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I have an application that needs MS Excel to run, otherwise it crashes. So I want to check and warn the user in case Excel is not installed on user's machine.

How do I do this?

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Much simpler way is to check registry. Read stackoverflow.com/questions/244517/… –  zenwalker Aug 19 '11 at 14:43
    
Could you tell us a little bit more about "it crashes?" Maybe include some relevant code in the area that crash so we can get a sense of your usage/needs? –  ckittel Aug 19 '11 at 15:03
    
well the crash is excpeted, since there is no excel installed, the error is this:"Retrieving the COM factory with CLSID {00024500-0000-C000-0000000000046}failed due to the following error: 80040154 Class not registered(Exception from HRESULT: 0x80040154 (REGDB_E_CLASSNOTREG))."a try catch does great job in this case as you mentioned below [i just tried it], however i just wanted to make the code a bit more "targeted" and search just for the existance of Excel.the need here is to warn the user that in the current fase the project needs ms excel and don't try to open form1 so this msg is avoided –  fractal_7 Aug 19 '11 at 15:34
1  
I'm curious - is there a reason why you're looking for Excel? Would it be "just as good" if the user has another spreadsheet (e.g. OpenOffice Calc) which could read the spreadsheet you're trying to open? If the latter, try executing the spreadsheet file itself - Windows should take care of figuring out what application is registered to handle the particular file type and launch it for you. –  Bob Jarvis Nov 28 '11 at 18:05

5 Answers 5

up vote 13 down vote accepted
Type officeType = Type.GetTypeFromProgID("Excel.Application");
if (officeType == null)
{
     //no Excel installed
}
else
{
     //Excel installed
}
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As a quick fix you could just catch the exception and implement proper error handling. Then you can inform the user there.

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This blog post here describes how to verify if Excel is installed via the registry (VB.NET code but can easily be converted to C#). Basically, you are going to verify via the HKEY_CLASSES_ROOT\Excel.Application\CurVer key.

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const string ASSEMBLY2003 = "Microsoft.Office.Interop.Excel, Version=11.0.0.0, Culture=neutral, PublicKeyToken=71e9bce111e9429c";  

static bool IsAssemblyInstalled(string assembly)  
{  
   try 
   {  
       s_assemblyExcel = Assembly.Load(assembly);  
       return true;  
   }   
   catch 
   {  
       return false;  
   }  
} 

this will do the trick, just do it for all versions

and it can be done like this also

RegistryKey key = Registry.ClassesRoot;
RegistryKey excelKey = key.OpenSubKey("Excel.Application");
bool excelInstalled = excelKey == null ? false : true;
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Downvoted because loading an assembly just to see if it's installed is grossly inefficient (and you also can't unload it without doing it in its own appdomain) –  Larry Jun 6 '14 at 11:12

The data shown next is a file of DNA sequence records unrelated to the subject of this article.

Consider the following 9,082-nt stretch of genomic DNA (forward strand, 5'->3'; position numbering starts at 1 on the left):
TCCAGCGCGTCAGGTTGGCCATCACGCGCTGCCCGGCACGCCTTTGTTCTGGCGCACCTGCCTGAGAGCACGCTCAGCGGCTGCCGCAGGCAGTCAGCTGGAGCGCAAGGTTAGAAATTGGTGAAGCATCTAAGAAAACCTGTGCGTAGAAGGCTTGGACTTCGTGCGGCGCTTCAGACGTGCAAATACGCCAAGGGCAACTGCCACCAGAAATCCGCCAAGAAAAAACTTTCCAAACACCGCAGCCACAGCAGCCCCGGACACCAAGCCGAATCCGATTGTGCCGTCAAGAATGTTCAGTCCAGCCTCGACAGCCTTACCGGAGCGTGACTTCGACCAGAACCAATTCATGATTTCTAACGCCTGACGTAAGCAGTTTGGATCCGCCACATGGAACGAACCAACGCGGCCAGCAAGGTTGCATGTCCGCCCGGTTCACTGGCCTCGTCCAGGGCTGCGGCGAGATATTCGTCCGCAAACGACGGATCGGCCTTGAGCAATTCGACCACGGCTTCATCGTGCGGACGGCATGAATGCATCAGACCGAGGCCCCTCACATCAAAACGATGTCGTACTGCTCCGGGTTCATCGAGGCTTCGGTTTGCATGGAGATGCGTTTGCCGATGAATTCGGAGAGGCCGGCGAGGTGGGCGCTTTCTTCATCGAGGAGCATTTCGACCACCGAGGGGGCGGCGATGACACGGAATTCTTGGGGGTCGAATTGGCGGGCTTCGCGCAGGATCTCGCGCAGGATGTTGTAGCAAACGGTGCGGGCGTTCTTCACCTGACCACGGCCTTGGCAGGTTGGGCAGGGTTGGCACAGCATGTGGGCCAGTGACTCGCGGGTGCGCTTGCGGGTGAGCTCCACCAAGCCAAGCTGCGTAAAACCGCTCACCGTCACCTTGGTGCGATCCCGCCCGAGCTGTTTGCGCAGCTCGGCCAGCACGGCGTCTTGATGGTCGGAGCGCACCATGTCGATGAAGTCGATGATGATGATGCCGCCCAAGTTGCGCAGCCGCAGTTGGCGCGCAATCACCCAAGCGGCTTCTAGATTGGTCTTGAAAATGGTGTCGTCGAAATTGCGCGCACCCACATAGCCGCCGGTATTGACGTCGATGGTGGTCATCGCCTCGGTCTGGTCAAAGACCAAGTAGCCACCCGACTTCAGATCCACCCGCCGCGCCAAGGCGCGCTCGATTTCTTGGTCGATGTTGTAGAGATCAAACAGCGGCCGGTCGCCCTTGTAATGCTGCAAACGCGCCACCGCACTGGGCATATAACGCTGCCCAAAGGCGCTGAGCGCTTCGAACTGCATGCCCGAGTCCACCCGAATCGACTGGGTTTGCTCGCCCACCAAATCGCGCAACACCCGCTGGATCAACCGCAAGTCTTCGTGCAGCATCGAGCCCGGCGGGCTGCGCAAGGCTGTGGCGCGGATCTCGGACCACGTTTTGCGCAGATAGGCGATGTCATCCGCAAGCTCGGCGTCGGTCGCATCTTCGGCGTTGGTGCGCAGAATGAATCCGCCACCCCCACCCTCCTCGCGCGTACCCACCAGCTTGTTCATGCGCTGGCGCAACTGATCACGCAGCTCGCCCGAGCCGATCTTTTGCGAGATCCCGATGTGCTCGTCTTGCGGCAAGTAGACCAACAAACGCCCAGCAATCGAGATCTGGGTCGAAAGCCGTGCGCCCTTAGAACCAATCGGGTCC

This doesn't answer your specific question, but does tackle it from an alternate direction...

Does it really need MS Excel to be installed, or do you need the computer to simply be able to display Excel files? For example, if the user has LibreOffice or another similar Excel-file compatible application installed, would that be acceptable?

We have an application that opens Excel files and PDF files for the user. We don't really care what software they user has on their computer to view these files. That's not really our concern. We simply Process.Start(...) the file and let the OS take it from there.

We do wrap the call in a Try/Catch block and offer the user suggestions if this call results in an error; suggestions, like that they may not have Office (Excel) installed, or they are missing a PDF viewer. Basically, instead of proactively trying to identify if the user's computer is in a complete enough state to perform the action, we assume it is, but then handle the situation when it's not once we have discovered it.

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that is a nice way to handle many cases in my application and i use it in half of my methonds, however there are some methods that use interop to write in worksheets and unfortunatelly that needs ms office. i know there must be a way to do this also with libre and open office but this must need a different .dll different file formats and generally totally different aproach. However i have in my future plans to make my app available to those who have only open or libre office –  fractal_7 Aug 19 '11 at 15:08
    
@chris Indeed, if you are going to be doing any interop with the native libraries/apis, then my suggestion is wide-of-the-mark. As you noted, my suggestion only really works when displaying, not creating these files. –  ckittel Aug 19 '11 at 15:39

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